Physical Activity as a Vital Sign in Health Care Monitoring
Updated: Jan 18, 2019
HKU’s Centre for Sports and Exercise (CSE) and University Health Services (UHS) have been collaborating on an exercise referral system whereby the Physicians and Exercise Specialists work together to refer exercise when necessary with the aim of making people more active and reducing sedentary behavior.
Throughout the years the UHS and CSE have continued to build trust together and have worked closely to help spread the message that Exercise is Medicine.
According to assessments done by UHS and CSE findings showed that of 400 staff and students at the University of Hong Kong, 28% of them were found to have elevated blood pressure, 60% of them were inactive and 30% of them were overweight or obese. As a result of these such findings CSE and UHS saw the need to formally conduct a pilot exercise referral scheme, whereby patients in need of more exercise opportunities could be properly referred to the care that they need.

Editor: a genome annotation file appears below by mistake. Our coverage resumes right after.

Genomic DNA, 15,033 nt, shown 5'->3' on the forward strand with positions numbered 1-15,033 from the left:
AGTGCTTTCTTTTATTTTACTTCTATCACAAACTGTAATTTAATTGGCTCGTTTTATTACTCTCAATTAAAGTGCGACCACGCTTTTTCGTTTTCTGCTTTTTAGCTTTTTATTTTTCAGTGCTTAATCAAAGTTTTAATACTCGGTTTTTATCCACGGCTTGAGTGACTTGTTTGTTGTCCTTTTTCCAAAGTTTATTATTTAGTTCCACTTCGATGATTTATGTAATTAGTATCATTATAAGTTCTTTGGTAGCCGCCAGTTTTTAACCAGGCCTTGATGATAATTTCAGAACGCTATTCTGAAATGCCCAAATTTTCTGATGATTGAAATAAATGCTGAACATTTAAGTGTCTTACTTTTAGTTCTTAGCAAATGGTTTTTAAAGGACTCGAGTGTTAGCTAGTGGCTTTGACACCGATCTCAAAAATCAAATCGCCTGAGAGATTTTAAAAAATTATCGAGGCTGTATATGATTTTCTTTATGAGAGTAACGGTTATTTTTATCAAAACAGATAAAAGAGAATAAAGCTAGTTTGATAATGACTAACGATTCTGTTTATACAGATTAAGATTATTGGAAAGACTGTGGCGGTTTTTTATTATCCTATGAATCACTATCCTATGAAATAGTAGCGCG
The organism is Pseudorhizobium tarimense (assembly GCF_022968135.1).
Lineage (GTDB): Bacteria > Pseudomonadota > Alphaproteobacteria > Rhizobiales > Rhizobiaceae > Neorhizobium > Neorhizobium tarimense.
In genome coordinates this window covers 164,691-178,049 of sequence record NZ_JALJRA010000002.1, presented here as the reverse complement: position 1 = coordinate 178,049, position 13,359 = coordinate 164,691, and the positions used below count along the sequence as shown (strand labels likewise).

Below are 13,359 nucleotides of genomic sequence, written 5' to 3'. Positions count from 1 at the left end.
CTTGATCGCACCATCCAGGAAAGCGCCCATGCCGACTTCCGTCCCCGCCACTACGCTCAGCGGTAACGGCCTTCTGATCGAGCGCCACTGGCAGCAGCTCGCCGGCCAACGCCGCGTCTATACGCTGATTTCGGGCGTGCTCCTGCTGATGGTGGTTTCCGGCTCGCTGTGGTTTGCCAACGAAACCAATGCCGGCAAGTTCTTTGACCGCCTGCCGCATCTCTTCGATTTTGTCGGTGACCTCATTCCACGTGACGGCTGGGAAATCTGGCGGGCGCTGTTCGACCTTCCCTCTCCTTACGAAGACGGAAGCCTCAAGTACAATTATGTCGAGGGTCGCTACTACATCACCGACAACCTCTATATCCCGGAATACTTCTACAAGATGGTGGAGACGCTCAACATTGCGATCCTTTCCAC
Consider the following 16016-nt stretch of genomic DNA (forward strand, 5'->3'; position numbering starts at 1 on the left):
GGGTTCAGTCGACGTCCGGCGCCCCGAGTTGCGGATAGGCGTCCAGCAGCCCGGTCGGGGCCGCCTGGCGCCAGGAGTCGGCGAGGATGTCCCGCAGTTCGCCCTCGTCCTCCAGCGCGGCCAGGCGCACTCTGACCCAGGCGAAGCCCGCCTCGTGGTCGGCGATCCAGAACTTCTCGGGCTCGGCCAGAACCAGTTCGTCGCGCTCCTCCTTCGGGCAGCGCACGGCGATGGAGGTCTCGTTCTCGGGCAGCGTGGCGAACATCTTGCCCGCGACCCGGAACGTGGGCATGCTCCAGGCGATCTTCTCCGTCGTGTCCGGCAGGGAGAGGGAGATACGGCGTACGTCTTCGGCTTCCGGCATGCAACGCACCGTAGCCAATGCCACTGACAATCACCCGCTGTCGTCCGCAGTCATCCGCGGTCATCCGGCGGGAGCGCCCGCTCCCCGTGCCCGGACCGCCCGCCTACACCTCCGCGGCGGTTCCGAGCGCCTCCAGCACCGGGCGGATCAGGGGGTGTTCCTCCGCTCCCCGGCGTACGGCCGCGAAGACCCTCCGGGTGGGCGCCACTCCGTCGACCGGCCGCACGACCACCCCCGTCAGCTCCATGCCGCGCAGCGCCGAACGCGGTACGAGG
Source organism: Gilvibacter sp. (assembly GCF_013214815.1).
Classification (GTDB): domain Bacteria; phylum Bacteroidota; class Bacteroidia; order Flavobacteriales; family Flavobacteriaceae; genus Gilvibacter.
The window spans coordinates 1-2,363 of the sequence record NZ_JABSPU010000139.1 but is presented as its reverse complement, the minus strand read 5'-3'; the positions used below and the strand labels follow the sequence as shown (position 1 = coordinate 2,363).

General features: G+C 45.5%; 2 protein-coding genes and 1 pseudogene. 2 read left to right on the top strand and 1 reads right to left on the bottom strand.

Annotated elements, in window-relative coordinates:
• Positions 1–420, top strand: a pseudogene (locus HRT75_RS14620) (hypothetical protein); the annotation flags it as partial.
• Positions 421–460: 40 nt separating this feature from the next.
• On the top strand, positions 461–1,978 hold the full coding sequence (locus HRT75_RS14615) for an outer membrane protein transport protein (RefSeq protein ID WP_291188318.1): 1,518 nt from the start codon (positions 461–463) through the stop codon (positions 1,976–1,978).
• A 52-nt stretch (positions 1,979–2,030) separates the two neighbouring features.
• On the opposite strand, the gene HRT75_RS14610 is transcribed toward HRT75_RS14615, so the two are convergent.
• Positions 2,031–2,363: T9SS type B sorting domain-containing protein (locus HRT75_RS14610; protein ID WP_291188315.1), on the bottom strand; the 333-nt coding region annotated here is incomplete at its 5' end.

In this exercise referral scheme, physical activity is looked at as a vital sign just as physicians would see blood pressure, pulse and body temperature as vital signs. So when patients go to UHS they are asked questions about their level of activity. If they are generally healthy, but inactive, the physician would make suggestions about exercises to do based on prepared exercise guideline sheets. For conditions that warrant greater care and attentions, such as for patients with diabetes, hypertension, heart disease, cancer or other diseases, the UHS physician will make a specific referral to the CSE exercise specialist. In this approach physical activity is addressed at the key timepoint where the patient meets his/her physician.
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